Hundreds gather in Columbia to support the fight against Alzheimer's
COLUMBIA - More than 600 people and 11 sponsors gathered in Cosmo Park for the annual Walk to End Alzheimer's Sunday afternoon. During the walk, participants held multicolored flowers in the air representing different connections to the disease.
In 2018, the Columbia walk raised more than $157,000. The money was part of more than $97 million raised nationwide for care, support and research efforts for those affected by Alzheimer's. According to the Alzheimer's Association, Alzheimer's affects nearly 5 million people in the United States and is the sixth-leading cause of death. The goal for this year's walk was to raise over $160,000.
Jayme Prenger, the chair of Columbia Walk to End Alzheimer's, said the walk has doubled in size over the last two years.
"This is a disease that is very hard on families," Prenger said. "We try to work on the education piece to help people understand what's going on and how to care for their loved ones."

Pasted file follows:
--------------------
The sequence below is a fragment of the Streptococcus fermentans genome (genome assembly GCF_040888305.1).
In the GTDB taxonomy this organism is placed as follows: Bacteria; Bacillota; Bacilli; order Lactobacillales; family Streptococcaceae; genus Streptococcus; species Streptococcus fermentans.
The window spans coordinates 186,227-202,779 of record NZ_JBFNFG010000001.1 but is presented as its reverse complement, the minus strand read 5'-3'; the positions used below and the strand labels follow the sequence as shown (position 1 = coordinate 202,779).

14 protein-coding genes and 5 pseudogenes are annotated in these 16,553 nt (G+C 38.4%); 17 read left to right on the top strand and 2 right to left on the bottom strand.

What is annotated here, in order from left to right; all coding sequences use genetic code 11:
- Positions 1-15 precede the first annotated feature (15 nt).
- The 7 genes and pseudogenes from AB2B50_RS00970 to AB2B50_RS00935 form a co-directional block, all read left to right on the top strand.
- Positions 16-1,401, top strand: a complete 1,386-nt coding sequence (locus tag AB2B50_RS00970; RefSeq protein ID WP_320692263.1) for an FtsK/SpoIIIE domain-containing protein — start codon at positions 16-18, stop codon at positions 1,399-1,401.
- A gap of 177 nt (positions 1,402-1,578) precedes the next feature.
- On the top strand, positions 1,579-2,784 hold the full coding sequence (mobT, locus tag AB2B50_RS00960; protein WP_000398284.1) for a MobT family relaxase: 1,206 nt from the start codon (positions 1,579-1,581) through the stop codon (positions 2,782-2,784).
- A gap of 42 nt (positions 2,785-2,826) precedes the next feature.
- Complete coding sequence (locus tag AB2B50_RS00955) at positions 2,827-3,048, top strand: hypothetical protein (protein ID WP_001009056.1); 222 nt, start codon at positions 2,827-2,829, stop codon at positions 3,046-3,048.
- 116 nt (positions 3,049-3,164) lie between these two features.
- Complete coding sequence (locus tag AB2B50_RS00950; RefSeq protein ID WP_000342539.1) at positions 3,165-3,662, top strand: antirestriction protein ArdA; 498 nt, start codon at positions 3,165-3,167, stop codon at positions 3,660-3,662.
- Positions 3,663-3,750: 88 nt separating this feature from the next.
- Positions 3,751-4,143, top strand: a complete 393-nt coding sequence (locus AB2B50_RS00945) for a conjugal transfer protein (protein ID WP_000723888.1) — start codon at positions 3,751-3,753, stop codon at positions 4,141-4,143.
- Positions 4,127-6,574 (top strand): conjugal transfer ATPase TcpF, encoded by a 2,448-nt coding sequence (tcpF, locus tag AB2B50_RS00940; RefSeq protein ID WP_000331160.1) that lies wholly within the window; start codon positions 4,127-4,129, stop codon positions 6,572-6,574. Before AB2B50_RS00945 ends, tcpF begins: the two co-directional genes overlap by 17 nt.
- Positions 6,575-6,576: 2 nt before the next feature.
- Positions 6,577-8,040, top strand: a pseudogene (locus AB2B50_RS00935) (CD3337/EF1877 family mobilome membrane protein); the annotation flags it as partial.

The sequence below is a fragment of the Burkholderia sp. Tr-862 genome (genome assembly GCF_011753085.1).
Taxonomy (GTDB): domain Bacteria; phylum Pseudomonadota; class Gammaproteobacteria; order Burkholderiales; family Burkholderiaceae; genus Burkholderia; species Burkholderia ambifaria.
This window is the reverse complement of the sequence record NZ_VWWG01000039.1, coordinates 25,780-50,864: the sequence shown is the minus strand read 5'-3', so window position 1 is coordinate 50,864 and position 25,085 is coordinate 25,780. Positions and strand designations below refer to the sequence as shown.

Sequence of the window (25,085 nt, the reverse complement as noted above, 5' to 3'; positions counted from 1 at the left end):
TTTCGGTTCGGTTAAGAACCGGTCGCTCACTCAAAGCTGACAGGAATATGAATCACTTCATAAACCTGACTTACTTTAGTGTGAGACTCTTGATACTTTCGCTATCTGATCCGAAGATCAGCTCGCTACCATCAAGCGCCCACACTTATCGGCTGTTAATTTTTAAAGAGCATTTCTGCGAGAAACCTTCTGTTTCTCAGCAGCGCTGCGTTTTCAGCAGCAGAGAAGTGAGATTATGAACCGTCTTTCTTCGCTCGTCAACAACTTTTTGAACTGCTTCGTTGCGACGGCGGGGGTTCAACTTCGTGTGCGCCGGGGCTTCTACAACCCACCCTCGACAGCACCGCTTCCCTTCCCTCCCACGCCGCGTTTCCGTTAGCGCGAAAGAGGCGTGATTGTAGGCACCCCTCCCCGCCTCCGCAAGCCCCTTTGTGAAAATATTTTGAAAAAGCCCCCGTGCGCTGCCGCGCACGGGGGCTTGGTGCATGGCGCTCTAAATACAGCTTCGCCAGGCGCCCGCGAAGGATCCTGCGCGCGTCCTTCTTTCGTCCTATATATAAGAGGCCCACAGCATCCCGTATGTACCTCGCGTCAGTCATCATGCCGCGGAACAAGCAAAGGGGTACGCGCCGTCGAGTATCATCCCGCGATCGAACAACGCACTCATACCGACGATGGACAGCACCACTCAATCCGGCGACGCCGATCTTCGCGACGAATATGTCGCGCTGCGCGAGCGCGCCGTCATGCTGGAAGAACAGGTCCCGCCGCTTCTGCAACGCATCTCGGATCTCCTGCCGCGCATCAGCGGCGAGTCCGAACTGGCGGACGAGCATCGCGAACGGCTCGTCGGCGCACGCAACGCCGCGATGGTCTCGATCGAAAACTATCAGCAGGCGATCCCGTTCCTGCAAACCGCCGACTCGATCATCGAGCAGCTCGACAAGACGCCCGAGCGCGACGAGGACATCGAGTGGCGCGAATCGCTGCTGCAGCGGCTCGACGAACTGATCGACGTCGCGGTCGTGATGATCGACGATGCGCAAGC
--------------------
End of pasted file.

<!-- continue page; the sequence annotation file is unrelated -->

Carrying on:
Walk Manager Chris Cottle said his goal is to create as much awareness in the community as possible.
"I want this to be a place where people can come together and learn," Cottle said. “I think that we all need to come together as a community and create the opportunities to grow the walk and gain more funds for research."
Cottle's father, Brian Cottle, passed away from Alzheimer's in June 2017.
"The progression of my father's disease from diagnosis to him actually passing away was five years," Cottle said. "My dad meant the world to me. Watching the man who could do a lot of things, and not being able to feed himself or do the simple things in life was the most crushing thing I could think of."
Cottle said Alzheimer's affects everybody, whether someone is diagnosed or whether you are a friend or family member of someone diagnosed. But, Cottle said his dad's disease affected him in a positive way.
"Watching the grace and dignity that he walked through his disease with and how he handled himself lets me know that I can do just about anything in this world," Cottle said.